Kiwi Class40 launched
At 08:00 on Tuesday morning New Zealand-time, the first KIWI 40FC Class40s was launched at Pier 21 in Auckland. The brainchild of Lapo Ancillotti and Francesco Piva of BT Boats, the latest Class40 design is the result of a collaboration between Farr Yacht Design and Cookson Boats and the forthcoming sea trials will be closely followed by Class40 sailors.
For Lapo Ancillotti of BT Boats, the project has been highly-demanding, but exciting and rewarding: “Our first objective has been reached with the launch of the first KIWI 40FC,” he confirmed on Tuesday. “Everything has gone according to plan so far and the boat will now begin an intense program of speed tests and sea trials in Auckland and Wellington.” Following the launch, the yacht was moved to the Viaduct basin as a temporary base. “The launch of the first boat is a landmark moment for us,” admits Ancillotti. “After ten long and intense months, we finally get to go to sea and test the boat that we have dedicated so much energy to. On behalf of myself and Francesco, I would like to thank Farr Yacht Design and Cookson Boats for the excellent job they have done, the professionalism shown, and the dedication that allowed us to realize an outstanding Class40 yacht.”
The KIWI 40FC is the first Class40 for Farr Yacht Design (FYD) and their offshore racing background was invaluable throughout the design process. Patrick Shaughnessy, President of FYD explains: “Farr Yacht Design's work on Volvo Open 70 and IMOCA 60 designs has had a big influence on the development of the KIWI 40FC,” says Shaughnessy. “Our experience in these classes has certainly improved our understanding of boat handling and ergonomics when sailing shorthanded in the open ocean.”
Part of the early design process utilized CFD (Computational Fluid Dynamic) programs in collaboration with the Stevens Institute of Technology. “Developing this design, we utilized many of the research techniques, including CFD, that have been refined for Volvo Ocean Race development,” he continues. “We have utilized our whole tool set to produce a powerful, low drag hull shape well-suited to offshore sailing.” Through the design evolution process, hull form; chines; transom immersion; longitudinal hull shape; bow-fullness and section style were refined and FYD estimate that they have reduced overall drag by three to five per cent in some conditions.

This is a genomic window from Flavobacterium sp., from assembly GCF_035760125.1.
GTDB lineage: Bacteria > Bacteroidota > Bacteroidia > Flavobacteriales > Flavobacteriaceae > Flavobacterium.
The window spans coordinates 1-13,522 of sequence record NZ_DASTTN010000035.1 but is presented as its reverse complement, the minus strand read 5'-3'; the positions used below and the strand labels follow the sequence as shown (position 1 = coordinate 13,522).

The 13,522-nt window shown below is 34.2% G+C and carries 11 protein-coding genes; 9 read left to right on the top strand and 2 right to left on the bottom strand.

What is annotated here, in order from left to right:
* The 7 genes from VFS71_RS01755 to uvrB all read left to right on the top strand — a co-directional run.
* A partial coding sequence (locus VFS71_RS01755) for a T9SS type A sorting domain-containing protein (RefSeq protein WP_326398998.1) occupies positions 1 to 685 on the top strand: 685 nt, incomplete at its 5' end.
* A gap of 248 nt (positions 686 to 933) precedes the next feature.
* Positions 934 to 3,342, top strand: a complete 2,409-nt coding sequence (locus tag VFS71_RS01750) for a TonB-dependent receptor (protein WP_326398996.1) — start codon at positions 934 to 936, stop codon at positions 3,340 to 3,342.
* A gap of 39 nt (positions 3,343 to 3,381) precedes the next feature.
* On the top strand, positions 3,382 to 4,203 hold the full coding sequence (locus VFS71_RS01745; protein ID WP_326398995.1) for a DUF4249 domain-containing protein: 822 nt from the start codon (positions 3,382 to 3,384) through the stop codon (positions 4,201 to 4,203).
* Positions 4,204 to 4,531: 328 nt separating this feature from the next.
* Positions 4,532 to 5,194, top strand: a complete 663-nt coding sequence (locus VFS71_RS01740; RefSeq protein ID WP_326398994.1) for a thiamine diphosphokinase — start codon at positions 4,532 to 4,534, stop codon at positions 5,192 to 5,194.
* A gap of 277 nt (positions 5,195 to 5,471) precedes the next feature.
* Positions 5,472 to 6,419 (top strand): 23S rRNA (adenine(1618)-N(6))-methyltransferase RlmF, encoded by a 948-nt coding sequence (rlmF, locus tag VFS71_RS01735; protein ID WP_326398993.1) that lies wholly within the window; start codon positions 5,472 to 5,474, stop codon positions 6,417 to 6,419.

One of the most striking features of the KIWI 40FC is the near-full length chine with evenly radiused sections below to minimize wetted surface. The hull shape has been designed to respond consistently with speed and heel excursions resulting in a forgiving, low-drag shape that can sustain higher average speeds when reaching and running without a drag-penalty in light airs or when sailing upwind. Furthermore, the yacht’s bow-fineness and general bow-up trim results in less reliance on water ballast. Shaughnessy believes that some of the features on the KIWI 40FC will have particular appeal to Class40 sailors: “We have chosen a keel stepped mast to improve our rig and sail shape control,” he explains. “The rig also utilizes a deflector backstay system that allows more mast control, but with lower windage than would normally be associated with so much aft stay control.”
A further innovation is a halyard and running rigging tunnel installed along the cabin sole with the lines deflected back up to the pit area on deck between the twin companionways. “This allows for an open interior and a drier cockpit,” adds Shaughnessy. “Significant development also went into the articulating bowsprit design to achieve a simple, well integrated product,” he continues. “Integration of the bowsprit bearing, forestay attachment, and bow pulpit allows for a wide angle of bowsprit rotation and significantly better deep running performance.” FYD have focused on deck layout ergonomics and crew protection, including a removable dodger that can be quickly uninstalled for inshore races. “The deck and interior arrangements will allow shorthanded sailors to easily steer and adjust sail and rig trim while being protected from the environment,” Shaughnessy concludes.
With the first BT Boats KIWI 40FC already entered in the Global Ocean Race 2011-12 (GOR), the event’s Race Director, Josh Hall, is delighted with the successful launch in Auckland: “Just 20 months after first meeting Lapo during the Wellington stopover of the GOR 2008-09 and discussing the potentials for a high-end, New Zealand-built Class40 production boat, he has launched hull #1,” says Hall. “We are extremely proud to have been involved in the evolution of the KIWI 40FC and congratulate BTBoats, FYD and Cooksons on producing this quite amazing Class40,” he continues.
For Hall, the latest Class40 launch typefies the GOR philosophy: “Our target as an event is to bring positive impact to the cities and countries which host the GOR and build solid bridges into their communities,” he explains. “In this case, we have been able to help create jobs and incomes and as a case study of how an event coming to town can, and should, really have impact, it does not get much better than this. We are really looking forward to hearing the feedback from the sea trials and to seeing at least one KIWI 40FC on the GOR start line in Mallorca in September next year.”